True Permitting Reform Requires Congressional Action

James Carville famously advised Bill Clinton that regarding elections, “it’s the economy, stupid.” This message has resonated with all presidential candidates since. So, it is no surprise that as the 2024 election approaches, President Biden appears to be banking on $1.6 trillion in new spending—much of it infrastructure spending—to stimulate economic growth. These funds have been authorized by numerous laws, including the 2021 pandemic stimulus package, the infrastructure law, the CHIPS (Creating Helpful Incentives to Produce Semiconductors) and Science law, and the Inflation Reduction Act. However, to date, only a small fraction of the funds authorized by these laws have actually been spent. While one could expect bureaucratic delays in government spending, one hurdle is only going to get worse, and that is permitting.

Permitting has long been a significant roadblock to advancing infrastructure projects. In fact, I addressed this issue back in March of 2020, shortly after the pandemic closed down much of the economy and many were calling for infrastructure spending to provide an economic boost. I argued then that if the federal government wanted to initiate infrastructure projects as a means to stimulate economic activity, permitting reform—specifically, National Environmental Policy Act (NEPA) reform—would be needed to ensure appropriated funds would actually be spent.

In July 2020, the White House did just that. After taking over a million comments into consideration, the Council on Environmental Quality (CEQ) issued NEPA reforms that, among other things, shortened the acceptable length of environmental impact statements (EIS) and environmental assessments (EA) that would be prepared in accordance with NEPA permitting, established shorter presumptive timelines for agencies to complete their review of permit applications, and better coordinated reviews among multiple agencies.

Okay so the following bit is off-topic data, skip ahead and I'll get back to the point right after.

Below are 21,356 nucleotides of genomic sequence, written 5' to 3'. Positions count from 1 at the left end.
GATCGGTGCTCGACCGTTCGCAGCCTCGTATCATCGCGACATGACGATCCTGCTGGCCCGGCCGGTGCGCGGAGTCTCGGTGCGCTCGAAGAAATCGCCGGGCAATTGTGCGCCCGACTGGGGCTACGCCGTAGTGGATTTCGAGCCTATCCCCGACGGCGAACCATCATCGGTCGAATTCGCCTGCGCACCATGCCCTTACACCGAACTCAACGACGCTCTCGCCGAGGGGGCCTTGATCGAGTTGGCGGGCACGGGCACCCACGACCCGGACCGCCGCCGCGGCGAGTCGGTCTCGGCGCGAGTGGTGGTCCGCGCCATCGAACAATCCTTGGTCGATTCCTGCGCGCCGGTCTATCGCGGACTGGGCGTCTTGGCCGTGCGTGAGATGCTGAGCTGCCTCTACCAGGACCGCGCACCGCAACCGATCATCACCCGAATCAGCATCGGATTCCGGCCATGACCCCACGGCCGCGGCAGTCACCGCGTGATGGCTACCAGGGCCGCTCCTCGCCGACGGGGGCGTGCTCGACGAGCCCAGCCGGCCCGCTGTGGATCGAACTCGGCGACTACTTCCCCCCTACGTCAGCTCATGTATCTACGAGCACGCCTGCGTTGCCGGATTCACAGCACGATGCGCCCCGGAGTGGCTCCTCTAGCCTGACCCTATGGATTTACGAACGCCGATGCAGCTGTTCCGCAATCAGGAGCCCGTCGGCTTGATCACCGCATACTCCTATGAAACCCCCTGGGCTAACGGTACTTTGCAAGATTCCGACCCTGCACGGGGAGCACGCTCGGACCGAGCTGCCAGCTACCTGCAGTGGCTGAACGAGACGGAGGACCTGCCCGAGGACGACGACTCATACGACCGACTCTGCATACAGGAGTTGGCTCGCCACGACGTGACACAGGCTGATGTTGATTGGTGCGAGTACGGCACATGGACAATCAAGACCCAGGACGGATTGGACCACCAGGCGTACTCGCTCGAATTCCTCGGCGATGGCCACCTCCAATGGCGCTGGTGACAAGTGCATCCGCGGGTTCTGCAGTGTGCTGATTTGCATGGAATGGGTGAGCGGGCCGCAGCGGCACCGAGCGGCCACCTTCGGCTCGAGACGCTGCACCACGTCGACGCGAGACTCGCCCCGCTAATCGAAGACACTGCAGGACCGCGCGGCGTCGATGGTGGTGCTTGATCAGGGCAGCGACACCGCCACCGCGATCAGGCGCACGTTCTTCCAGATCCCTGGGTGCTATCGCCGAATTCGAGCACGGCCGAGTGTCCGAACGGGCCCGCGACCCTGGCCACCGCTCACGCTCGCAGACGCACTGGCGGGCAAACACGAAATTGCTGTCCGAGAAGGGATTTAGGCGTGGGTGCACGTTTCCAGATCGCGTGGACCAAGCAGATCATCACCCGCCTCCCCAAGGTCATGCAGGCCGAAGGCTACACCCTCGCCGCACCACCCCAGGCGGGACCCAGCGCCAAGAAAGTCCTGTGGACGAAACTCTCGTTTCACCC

In 2022, the Biden administration issued clarifying regulations that highlighted climate impacts as requiring special attention in NEPA-related permits, again adding to the regulatory burden. Now, just two weeks ago, they doubled down, issuing NEPA Phase 2 regulations that add burdens for projects that are not favored by this administration. For example, the new rule adds significant requirements regarding public engagement and makes categorical exclusions, which are an extremely important tool for speeding up permitting reviews for projects similar to those that have been undertaken before, more difficult to obtain, especially for projects that are not considered “green.”

Not surprisingly, Congress is pushing back. Congressman Garrett Graves (R-La.), along with Senators Joe Manchin (D-W.Va.) and Dan Sullivan (R-Alaska) are considering a Congressional Review Act vote to overturn the new NEPA Phase 2 rule.

So, when does this back-and-forth end? If Trump regains the White House in January 2025, he is certain to issue new rules undoing what President Biden has done and reinstating his own 2020 rule. And so, it will continue each time there is a change in the party holding the White House. So, how do we establish consistent permitting reform? Clearly, there is a need for Congress to step in, and establish firm policy in law that will be durable and not be changed at the whim of whichever party holds the White House. It should ensure that projects are treated similarly, ensuring a prompt review of all projects, rather than picking and choosing which ones get expedited treatment. That would be true permit reform that both sides of the aisle could support.

Kyle Isakower is senior vice president of Energy and Regulatory Policy at the American Council for Capital Formation.